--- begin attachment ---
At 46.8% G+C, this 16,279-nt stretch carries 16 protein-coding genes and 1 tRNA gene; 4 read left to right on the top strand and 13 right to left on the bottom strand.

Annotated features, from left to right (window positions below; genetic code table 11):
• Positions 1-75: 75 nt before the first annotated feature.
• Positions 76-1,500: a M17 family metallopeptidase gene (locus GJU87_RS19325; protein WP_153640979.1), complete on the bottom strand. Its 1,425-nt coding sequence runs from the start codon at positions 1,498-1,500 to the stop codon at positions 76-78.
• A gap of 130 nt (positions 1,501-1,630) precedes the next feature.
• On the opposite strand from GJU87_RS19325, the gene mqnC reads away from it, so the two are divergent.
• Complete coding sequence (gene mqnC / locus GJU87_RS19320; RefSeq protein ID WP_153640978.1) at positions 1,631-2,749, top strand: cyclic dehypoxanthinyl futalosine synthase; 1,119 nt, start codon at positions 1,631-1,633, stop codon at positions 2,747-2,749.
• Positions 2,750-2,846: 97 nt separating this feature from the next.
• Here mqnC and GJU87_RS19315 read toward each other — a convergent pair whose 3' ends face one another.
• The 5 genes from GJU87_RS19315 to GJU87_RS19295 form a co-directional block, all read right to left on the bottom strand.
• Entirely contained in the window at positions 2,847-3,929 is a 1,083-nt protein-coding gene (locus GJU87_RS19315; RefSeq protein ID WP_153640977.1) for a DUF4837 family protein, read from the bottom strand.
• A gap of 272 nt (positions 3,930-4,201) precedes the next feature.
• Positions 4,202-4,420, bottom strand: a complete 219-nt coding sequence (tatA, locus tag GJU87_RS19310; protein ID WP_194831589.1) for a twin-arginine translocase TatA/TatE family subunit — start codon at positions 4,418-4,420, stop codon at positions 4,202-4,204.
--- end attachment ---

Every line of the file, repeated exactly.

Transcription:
At 46.8% G+C, this 16,279-nt stretch carries 16 protein-coding genes and 1 tRNA gene; 4 read left to right on the top strand and 13 right to left on the bottom strand.

Annotated features, from left to right (window positions below; genetic code table 11):
• Positions 1-75: 75 nt before the first annotated feature.
• Positions 76-1,500: a M17 family metallopeptidase gene (locus GJU87_RS19325; protein WP_153640979.1), complete on the bottom strand. Its 1,425-nt coding sequence runs from the start codon at positions 1,498-1,500 to the stop codon at positions 76-78.
• A gap of 130 nt (positions 1,501-1,630) precedes the next feature.
• On the opposite strand from GJU87_RS19325, the gene mqnC reads away from it, so the two are divergent.
• Complete coding sequence (gene mqnC / locus GJU87_RS19320; RefSeq protein ID WP_153640978.1) at positions 1,631-2,749, top strand: cyclic dehypoxanthinyl futalosine synthase; 1,119 nt, start codon at positions 1,631-1,633, stop codon at positions 2,747-2,749.
• Positions 2,750-2,846: 97 nt separating this feature from the next.
• Here mqnC and GJU87_RS19315 read toward each other — a convergent pair whose 3' ends face one another.
• The 5 genes from GJU87_RS19315 to GJU87_RS19295 form a co-directional block, all read right to left on the bottom strand.
• Entirely contained in the window at positions 2,847-3,929 is a 1,083-nt protein-coding gene (locus GJU87_RS19315; RefSeq protein ID WP_153640977.1) for a DUF4837 family protein, read from the bottom strand.
• A gap of 272 nt (positions 3,930-4,201) precedes the next feature.
• Positions 4,202-4,420, bottom strand: a complete 219-nt coding sequence (tatA, locus tag GJU87_RS19310; protein ID WP_194831589.1) for a twin-arginine translocase TatA/TatE family subunit — start codon at positions 4,418-4,420, stop codon at positions 4,202-4,204.